Disconnect to Reconnect

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A bit of a random post, but something made me google ‘Earth’ today, and I found myself looking at seemingly far-off images of our planet and the place that we are fleetingly lucky to call home. I have felt very detached, lately, for one reason and another, and posts about ‘connection’ have really struck a chord with me.

Sometimes it can feel as though we are existing, but not truly experiencing anything, and it’s easy to become disconnected from the miracle that created us, in an effort to survive the recurring monotony that can sometimes befall us when we lose sight of the life that we are attempting to create for ourselves.

I looked at the earth from the moon’s eye view, and it seemed out of reach, like I was stuck on a barren rock and had no way of getting to that sparking sapphire suspended in space and time. Then I realised that it was a metaphor for my emotions. It looked so near, but also so far, and I had no vehicle to bridge that gap across the void.

Perhaps you are feeling the same, but berating yourself for being self-indulgent when there are others around you who are less fortunate or experiencing their own very real struggles. All struggles are equal when it comes to our mental health, and observing how you are responding to your environment is one of your biggest assets.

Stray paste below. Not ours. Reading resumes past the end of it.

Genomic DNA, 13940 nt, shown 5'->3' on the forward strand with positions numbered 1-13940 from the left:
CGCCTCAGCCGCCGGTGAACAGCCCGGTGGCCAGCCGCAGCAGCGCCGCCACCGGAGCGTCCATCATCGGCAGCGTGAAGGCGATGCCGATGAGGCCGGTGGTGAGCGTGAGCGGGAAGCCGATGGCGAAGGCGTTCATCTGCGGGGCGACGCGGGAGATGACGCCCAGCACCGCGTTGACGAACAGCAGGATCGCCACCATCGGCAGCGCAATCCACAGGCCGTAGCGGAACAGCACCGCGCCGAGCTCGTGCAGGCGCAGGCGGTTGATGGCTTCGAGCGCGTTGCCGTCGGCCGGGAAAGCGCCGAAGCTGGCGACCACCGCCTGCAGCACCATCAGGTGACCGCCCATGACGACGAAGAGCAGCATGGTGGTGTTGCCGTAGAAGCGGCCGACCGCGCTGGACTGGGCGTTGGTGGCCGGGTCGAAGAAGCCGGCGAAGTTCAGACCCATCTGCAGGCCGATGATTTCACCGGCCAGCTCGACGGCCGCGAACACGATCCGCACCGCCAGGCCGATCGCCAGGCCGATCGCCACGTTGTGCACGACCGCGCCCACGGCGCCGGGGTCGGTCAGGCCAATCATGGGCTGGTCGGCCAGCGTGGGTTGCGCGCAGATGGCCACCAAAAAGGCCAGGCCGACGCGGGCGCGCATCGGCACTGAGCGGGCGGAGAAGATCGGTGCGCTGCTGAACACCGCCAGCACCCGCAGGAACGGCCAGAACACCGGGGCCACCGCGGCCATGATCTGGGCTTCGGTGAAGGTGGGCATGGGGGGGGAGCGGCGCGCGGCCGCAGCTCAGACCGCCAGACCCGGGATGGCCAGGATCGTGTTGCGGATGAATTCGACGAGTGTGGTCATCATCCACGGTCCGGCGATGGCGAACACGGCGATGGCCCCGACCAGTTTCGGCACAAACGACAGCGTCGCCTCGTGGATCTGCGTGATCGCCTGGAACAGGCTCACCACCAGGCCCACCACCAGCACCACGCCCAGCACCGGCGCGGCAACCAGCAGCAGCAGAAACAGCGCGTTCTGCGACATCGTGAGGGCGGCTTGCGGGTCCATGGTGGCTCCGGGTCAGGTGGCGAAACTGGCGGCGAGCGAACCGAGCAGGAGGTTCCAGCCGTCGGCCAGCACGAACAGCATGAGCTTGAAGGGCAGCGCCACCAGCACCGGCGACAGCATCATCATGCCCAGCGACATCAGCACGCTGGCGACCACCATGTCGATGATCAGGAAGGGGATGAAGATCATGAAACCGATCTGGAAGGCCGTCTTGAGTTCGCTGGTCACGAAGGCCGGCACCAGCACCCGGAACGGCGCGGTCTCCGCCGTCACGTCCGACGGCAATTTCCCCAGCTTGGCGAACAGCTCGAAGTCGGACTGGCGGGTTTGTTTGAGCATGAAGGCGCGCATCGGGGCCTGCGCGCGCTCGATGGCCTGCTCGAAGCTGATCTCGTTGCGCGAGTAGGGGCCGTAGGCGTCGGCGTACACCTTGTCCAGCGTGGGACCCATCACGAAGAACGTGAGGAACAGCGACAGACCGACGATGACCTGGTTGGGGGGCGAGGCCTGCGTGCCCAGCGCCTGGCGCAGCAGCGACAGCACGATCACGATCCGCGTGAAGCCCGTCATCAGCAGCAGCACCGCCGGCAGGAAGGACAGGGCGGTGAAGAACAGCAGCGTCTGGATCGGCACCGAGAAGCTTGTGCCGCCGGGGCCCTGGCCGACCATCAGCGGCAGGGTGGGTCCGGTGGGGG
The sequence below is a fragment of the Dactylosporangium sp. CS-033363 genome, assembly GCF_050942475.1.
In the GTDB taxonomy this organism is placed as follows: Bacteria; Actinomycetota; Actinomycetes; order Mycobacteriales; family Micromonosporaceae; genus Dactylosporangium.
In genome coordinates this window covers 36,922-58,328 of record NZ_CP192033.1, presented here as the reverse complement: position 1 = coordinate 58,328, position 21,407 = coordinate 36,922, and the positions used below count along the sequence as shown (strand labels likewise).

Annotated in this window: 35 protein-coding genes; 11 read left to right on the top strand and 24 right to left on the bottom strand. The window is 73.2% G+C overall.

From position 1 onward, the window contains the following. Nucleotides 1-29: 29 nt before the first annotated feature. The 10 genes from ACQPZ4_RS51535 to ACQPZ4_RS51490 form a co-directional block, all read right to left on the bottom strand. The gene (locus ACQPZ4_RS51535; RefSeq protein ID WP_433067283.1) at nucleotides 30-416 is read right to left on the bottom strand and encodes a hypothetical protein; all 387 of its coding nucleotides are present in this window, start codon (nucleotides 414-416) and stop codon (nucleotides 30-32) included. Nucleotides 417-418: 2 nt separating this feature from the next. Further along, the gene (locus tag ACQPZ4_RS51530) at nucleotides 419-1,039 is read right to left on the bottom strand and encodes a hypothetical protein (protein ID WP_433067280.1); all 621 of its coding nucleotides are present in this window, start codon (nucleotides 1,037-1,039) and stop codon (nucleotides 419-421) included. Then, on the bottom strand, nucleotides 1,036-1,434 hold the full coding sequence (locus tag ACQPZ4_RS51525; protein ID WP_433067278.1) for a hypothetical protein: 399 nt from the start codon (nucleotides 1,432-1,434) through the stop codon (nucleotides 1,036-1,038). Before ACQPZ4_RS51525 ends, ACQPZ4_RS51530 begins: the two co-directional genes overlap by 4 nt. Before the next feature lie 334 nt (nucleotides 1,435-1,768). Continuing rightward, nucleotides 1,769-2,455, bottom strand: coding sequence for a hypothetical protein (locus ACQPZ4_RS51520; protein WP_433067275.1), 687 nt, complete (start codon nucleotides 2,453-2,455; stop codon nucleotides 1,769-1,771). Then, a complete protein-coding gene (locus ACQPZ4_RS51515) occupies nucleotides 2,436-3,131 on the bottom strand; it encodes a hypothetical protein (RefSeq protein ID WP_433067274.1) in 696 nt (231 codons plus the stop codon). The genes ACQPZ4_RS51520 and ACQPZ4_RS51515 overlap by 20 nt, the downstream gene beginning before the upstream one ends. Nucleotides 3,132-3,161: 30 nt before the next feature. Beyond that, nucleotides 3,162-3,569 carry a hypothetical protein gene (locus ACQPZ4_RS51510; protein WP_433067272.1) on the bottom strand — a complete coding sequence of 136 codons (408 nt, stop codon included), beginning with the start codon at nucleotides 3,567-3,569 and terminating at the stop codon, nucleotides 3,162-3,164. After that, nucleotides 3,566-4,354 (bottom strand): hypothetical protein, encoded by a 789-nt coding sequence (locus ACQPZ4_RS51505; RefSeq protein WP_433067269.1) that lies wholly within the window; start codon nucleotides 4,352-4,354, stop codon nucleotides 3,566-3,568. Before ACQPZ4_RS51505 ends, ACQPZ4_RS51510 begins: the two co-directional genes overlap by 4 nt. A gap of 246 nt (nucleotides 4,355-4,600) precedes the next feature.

It’s important, though, to keep things in perspective; you have infinitely more resources around you than you would have if you were stranded on some inhospitable satellite, and the void that you are visualising is just a black dog that can be tamed if you respond with kindness and remain open to the beauty of the world around you.

This concludes today’s lesson and World Book Day. Whatever your situation, take the time to do what makes your soul happy. And remember, you are stronger than you think and more valuable than you know. Don’t let anyone or anything eclipse those sunny thoughts or stand in the way of your progress. You’ve got this!

 

It’s #timetotalkday2018

Time To Talk

When you don’t get enough sleep it’s easy to let your thoughts run away with you and start focusing on the things that you thought you’d resolved and would otherwise have managed to let go of. Instead, you begin searching for something deep within yourself that doesn’t live there any more, rather than accepting that it’s gone. For some, it’s a bit like when you know you’ve left your cashback in the self checkout, but continue to open your wallet, hoping to retrieve it. For others, it’s an overwhelming sense of despair that you thought you’d learnt to live with, but returns, threatening your peace of mind and ability to function at any level.